by Tara Kennon, HSC communications manager
Here at HSC, we love it when wellness and sustainability meet – especially when the topics merge in discussions of an issue as exciting and promising as green schools. We’ve long advocated for further development of “healthy, high performing” schools – a term that covers both a school’s impact on the environment (often its energy efficiency) and its impact on student health and learning. Attributes such as well-designed ventilation system can make a school healthy and high-performing. So can daylighting or good acoustics.
Lately, we’ve started to have more conversations with our partners about how to integrate wellness into the ways we all think and talk about green schools. How does a kitchen outfitted with the equipment to prepare healthy meals fit into our definition of a healthy school? What about adequate space for children to be physically active?
And perhaps most important: how does a school building that supports wellness shape student learning?
question is at the heart of a new book (and related online community), The Third Teacher, which discusses the ways that the environment – in this case the
built environment, the school facility – has a dramatic impact on student
HSC board member Vince Iturralde, principal of Tarkington School of Excellence, a public elementary school on Chicago’s southwest side and the first LEED-certified green school in the city, eloquently explains the benefits of a school building that supports learning and wellness in a Chicago Public Radio story exploring the subject:
Iturralde says one of the unique elements, is how Tarkington shares land and space with the park district.
That’s meant a larger gym, and a field where kids can play during recess. The Park District also offers pre-school and after-school programs that Tarkington kids attend.
ITURRALDE: Students need to be active. They keep the kids constantly busy. And when the kids are constantly busy, they stay out of trouble. And so violence goes down, crime goes down, and our students’ success rate goes up.
Principal Iturralde says teachers use the green features to highlight the school’s environmental focus. And the teachers voted to extend their day so the kids could have recess and run all over that grassy field.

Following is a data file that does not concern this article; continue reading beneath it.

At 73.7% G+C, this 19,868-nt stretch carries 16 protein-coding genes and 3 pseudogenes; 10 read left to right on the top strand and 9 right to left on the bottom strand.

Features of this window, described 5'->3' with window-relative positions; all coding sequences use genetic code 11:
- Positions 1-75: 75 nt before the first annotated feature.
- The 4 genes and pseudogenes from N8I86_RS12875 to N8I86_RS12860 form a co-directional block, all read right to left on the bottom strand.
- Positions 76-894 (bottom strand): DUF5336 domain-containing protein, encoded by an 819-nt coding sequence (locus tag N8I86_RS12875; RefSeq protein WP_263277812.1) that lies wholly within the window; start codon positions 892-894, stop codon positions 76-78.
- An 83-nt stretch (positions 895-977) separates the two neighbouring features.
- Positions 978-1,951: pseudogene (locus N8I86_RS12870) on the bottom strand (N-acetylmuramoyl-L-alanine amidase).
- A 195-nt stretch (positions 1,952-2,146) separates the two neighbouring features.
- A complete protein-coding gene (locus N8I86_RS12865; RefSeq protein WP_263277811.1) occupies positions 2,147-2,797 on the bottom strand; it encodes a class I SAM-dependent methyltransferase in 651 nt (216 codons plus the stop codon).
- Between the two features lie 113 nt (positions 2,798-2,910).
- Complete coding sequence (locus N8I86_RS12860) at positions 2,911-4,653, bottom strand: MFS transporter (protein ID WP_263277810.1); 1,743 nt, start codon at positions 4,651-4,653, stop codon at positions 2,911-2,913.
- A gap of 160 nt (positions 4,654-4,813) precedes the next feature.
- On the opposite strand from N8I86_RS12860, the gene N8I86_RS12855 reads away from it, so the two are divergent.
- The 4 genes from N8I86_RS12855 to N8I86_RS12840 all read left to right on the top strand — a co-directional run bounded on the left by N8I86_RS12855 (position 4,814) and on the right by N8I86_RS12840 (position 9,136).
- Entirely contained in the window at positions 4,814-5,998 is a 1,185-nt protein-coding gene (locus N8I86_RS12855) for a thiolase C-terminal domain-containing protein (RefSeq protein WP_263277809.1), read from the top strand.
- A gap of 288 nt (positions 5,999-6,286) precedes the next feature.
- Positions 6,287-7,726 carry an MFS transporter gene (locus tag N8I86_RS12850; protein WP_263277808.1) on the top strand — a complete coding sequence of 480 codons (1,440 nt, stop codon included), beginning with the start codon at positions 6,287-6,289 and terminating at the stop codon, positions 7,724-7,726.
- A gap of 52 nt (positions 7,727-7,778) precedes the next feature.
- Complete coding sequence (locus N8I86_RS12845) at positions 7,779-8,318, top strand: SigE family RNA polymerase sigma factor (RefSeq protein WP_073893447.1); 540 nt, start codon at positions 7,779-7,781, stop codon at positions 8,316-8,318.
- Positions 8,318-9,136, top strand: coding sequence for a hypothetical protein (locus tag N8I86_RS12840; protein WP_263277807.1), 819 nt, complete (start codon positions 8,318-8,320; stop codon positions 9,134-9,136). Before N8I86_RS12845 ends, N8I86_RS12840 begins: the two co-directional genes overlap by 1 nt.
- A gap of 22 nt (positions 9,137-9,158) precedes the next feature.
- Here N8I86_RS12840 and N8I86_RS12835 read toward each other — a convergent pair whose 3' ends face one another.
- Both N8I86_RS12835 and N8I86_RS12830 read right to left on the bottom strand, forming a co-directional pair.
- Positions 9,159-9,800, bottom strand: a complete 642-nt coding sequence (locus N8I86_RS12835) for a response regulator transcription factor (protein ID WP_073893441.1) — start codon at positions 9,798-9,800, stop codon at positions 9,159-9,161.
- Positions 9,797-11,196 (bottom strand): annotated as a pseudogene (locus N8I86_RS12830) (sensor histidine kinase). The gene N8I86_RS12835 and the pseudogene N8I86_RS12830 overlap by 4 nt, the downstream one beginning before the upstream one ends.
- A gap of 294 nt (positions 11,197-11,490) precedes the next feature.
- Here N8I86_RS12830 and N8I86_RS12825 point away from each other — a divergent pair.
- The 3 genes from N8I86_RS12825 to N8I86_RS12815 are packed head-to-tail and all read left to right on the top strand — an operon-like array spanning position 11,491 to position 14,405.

ITURRALDE: It was the first LEED certified school in the city of Chicago, which had huge advantages that were unforeseen. It was amazing how many different things evolved from the building itself.
using the setting for hands-on lessons in the gardens, the field or even some
The story also takes listeners to a school in nearby Barrington, where students spend their days in desks designed to allow movement throughout the day:
this classroom in District 220 in Barrington, about half the class is literally
bouncing up and down. One kid is sitting on a big gym ball modified to look
like a chair. Other fourth-graders are in chairs with inflatable cushions on
them. There’s a tall desk with a swing bar that a boy is kicking against over
and over again.
You’d think it would be chaos.
Simon says it’s just the opposite. Simon is an assistant superintendent here.
SIMON: It just is not a natural thing to make kids sit for six hours a day. This provides opportunities for children to be able to move in a natural way that learning still continues.
Simon points to students like Jaycee Carden who are moving in place, but still focused on their work.
I usually do better in the chair, like I can think quicker when I’m in this
chair because I’m also getting a lot of energy out at the same time, so it
helps me think a little more.
The Third Teacher spotlights ideas such as these – daylight, gardens, bouncy chairs – that are considered innovative for school design although they are often based on simple observations (“a lot of kids fidget”) as much as on new technologies. The ideas range from “#20: Make Peace with Fidgeting” to suggestions that teachers talk with students about how green technology works, using it as a learning tool.